As the Newton School Department , the city and School Committee will look to make some major decisions in mid-June.
According to City Building Commissioner Stephanie Gilman, the Building Department expects to have the full, schematic design package for F.A. Day by mid-June in addition to construction documents for potential modular classrooms at several elementary schools.
Gilman said both the Public Buildings Department and the architects hired to look at the modular classrooms understand the “incredibly tight schedule” but that they are committed to working with the city and department to meet the deadlines.
According to a short-term facilities update from Deputy Superintendent/Chief Administrative Officer Sandy Guryan, the modular classrooms are on track for installation by October 2011. To view Guryan's memo and update, check out our photos and .pdf section above.
However, Gilman said the department is looking at September 2011 as a "goal" for the modular installation, and that the timeline could potentially be sped up by choosing to go with used modular classrooms that are three- or four-years old.
Gilman said the city will also look at a number of options for sprinkler systems, .
The design and plan for the modular classrooms are scheduled for approval from the Board of Aldermen’s Public Facilities and Finance Committees as well as the full board by June, according to Guryan’s update.
As for to help with classroom space at Burr Elementary, Gilman said the department has not heard back yet from the consultant who assessed the building. She added, though, that the city expects a report by next week.
According to Guryan's update, HMFH Architects, Inc. has been hired to design modular classrooms for , and (which has been recommended to receive two). The interior review of the buildings has been assigned to KBA Architects, Guryan said earlier this month, and the architects will help determine the feasibility of placing modular classrooms on the schools or other space solutions.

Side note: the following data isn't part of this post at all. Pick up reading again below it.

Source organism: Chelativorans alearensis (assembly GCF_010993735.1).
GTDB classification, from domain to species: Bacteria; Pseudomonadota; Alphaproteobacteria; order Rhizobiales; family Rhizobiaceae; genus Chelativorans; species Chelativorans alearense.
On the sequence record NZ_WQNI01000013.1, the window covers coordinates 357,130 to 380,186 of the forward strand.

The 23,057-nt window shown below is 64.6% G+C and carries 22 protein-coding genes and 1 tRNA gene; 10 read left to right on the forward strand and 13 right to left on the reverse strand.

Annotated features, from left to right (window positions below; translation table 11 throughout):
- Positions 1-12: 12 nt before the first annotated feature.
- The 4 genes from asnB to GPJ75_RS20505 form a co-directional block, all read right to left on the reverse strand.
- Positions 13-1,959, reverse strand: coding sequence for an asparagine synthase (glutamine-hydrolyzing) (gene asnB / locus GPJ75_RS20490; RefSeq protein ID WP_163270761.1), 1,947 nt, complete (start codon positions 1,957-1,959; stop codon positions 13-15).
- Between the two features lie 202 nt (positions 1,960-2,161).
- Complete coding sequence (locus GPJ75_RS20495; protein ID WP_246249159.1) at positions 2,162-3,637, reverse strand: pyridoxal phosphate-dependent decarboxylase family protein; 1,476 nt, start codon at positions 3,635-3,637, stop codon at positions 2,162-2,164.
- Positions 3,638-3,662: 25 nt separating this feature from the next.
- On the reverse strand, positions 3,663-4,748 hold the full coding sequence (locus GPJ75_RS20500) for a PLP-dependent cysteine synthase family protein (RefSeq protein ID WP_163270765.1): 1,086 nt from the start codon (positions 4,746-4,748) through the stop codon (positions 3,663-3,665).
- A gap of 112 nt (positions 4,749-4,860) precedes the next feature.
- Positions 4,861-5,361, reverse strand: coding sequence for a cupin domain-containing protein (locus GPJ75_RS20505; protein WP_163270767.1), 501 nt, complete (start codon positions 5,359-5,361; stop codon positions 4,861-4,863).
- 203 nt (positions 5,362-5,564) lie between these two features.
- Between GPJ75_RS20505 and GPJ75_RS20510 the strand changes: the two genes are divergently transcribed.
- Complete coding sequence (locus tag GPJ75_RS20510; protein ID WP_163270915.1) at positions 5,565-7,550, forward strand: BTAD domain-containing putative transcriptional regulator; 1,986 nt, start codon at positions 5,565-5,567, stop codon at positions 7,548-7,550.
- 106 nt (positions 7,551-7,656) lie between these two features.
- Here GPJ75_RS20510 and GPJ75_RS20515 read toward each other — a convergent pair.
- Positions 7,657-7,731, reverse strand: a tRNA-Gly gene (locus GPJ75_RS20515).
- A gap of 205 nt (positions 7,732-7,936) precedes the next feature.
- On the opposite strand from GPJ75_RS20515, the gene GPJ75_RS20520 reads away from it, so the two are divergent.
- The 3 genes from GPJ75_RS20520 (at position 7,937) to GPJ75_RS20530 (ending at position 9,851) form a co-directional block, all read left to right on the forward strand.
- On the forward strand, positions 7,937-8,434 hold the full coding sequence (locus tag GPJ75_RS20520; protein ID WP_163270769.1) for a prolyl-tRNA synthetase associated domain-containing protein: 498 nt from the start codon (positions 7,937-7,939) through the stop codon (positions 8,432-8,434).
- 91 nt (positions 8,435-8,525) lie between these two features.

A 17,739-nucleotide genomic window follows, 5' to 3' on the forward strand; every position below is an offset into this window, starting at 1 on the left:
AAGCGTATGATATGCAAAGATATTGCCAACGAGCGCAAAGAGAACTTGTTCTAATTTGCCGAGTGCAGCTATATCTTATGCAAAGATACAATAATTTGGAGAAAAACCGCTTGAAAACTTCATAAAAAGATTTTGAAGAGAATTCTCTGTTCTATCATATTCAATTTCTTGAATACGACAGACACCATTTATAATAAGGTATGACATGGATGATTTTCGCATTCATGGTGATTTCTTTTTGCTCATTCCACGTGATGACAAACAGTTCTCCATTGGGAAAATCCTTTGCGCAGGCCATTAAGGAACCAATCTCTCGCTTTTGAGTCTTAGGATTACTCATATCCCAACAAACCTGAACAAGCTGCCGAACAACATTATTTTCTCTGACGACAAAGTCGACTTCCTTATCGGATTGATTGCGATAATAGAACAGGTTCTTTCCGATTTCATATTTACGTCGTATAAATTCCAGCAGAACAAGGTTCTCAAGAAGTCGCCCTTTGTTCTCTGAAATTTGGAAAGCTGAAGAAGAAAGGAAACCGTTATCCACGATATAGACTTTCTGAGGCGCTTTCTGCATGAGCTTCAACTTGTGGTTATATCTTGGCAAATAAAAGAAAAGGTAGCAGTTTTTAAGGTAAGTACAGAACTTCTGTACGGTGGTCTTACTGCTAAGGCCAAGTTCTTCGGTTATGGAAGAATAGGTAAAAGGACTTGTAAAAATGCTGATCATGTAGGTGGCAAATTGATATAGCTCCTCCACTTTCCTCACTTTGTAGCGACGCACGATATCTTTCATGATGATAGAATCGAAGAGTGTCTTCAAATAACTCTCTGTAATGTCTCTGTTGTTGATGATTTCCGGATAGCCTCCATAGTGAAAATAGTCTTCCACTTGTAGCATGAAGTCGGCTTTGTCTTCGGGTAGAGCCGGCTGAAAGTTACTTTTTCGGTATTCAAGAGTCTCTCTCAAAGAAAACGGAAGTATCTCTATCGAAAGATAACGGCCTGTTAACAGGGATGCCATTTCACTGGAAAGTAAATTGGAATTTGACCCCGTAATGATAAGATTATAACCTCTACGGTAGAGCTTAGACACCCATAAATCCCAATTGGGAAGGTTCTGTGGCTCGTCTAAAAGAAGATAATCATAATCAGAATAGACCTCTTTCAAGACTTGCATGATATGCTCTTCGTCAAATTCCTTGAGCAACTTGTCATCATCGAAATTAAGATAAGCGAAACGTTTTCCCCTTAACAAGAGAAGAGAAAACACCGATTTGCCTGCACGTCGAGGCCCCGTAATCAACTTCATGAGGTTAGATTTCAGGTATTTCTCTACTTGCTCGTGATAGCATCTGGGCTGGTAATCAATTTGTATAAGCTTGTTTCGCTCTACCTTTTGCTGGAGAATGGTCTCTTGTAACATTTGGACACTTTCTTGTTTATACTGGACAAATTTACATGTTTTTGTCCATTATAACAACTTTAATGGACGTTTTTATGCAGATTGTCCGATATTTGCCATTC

In terms of the potential additions at F.A. Day, , Gilman said the schematic drawings scheduled for June will give the committee a “good understanding” of the potential construction and preliminary cost estimates. The drawings include floor plans, a site plan as well as some basic drawings for mechanical and electrical work.
By that time, the department should also have a better understanding of some potential construction obstacles, Chief of Operations Michael Cronin said. Some of those hurdles include whether classrooms can be built on top of Day’s roof, what type of ground is around the school to build on, and the level at which any asbestos in the school will be impacted by construction.
The timeline in Guryan’s memo, which was presented to the Board of Aldermen last week, shows a completion date of January 2013 for the F.A. Day construction project.
School Committee Chair Claire Sokoloff said it is likely the committee will keep the short-term facilities item on every agenda from now until the projects are approved.
Superintendent welcomes new administrators
Prior to last night’s facilities discussion, Superintendent David Fleishman introduced the : Ann Koufman-Frederick and Cindy Bergan.
Starting July 1, Koufman-Frederick will be Newton’s deputy superintendent for teaching and learning and Bergan will be the district’s assistant superintendent for secondary education and special programs.
“I am absolutely thrilled to be setting out on this journey and I am hopeful I can take both the new ideas I am learning…and the skills that I already have to build a secondary team that looks at the 6-12 education of students across all programs here at the Newton Public Schools,” Bergan said at the meeting.
Bergan, who is currently head of Newton North’s Math Department, worked as a math teacher at both North and F.A Day as well as assistant principal at North.
Koufman-Frederick, who is currently superintendent of schools in Watertown, said her new position in Newton is “a perfect fit.” The role of superintendent, she said, had “so many distractions” that took her away from what she was passionate about in education.
“I am inspired to work with you on the future of learning and to make sure Newton is leading the way and not just trying to catch up,” Koufman-Frederick said.